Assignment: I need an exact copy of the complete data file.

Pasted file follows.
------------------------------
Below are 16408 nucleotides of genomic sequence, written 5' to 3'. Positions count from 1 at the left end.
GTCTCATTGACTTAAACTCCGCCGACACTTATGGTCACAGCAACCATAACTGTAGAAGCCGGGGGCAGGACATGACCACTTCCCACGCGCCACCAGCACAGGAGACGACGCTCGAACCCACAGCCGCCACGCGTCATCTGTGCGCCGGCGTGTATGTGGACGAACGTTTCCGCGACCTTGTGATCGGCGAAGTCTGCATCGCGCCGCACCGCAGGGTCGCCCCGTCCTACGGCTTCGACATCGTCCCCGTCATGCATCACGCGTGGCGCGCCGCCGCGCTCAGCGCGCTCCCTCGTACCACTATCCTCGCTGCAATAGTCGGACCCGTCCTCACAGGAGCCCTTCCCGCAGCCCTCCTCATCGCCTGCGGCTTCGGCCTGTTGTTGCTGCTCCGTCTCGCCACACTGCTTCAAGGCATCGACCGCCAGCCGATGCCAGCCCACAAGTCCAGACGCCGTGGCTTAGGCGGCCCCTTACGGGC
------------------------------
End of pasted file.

Below are 16408 nucleotides of genomic sequence, written 5' to 3'. Positions count from 1 at the left end.
GTCTCATTGACTTAAACTCCGCCGACACTTATGGTCACAGCAACCATAACTGTAGAAGCCGGGGGCAGGACATGACCACTTCCCACGCGCCACCAGCACAGGAGACGACGCTCGAACCCACAGCCGCCACGCGTCATCTGTGCGCCGGCGTGTATGTGGACGAACGTTTCCGCGACCTTGTGATCGGCGAAGTCTGCATCGCGCCGCACCGCAGGGTCGCCCCGTCCTACGGCTTCGACATCGTCCCCGTCATGCATCACGCGTGGCGCGCCGCCGCGCTCAGCGCGCTCCCTCGTACCACTATCCTCGCTGCAATAGTCGGACCCGTCCTCACAGGAGCCCTTCCCGCAGCCCTCCTCATCGCCTGCGGCTTCGGCCTGTTGTTGCTGCTCCGTCTCGCCACACTGCTTCAAGGCATCGACCGCCAGCCGATGCCAGCCCACAAGTCCAGACGCCGTGGCTTAGGCGGCCCCTTACGGGC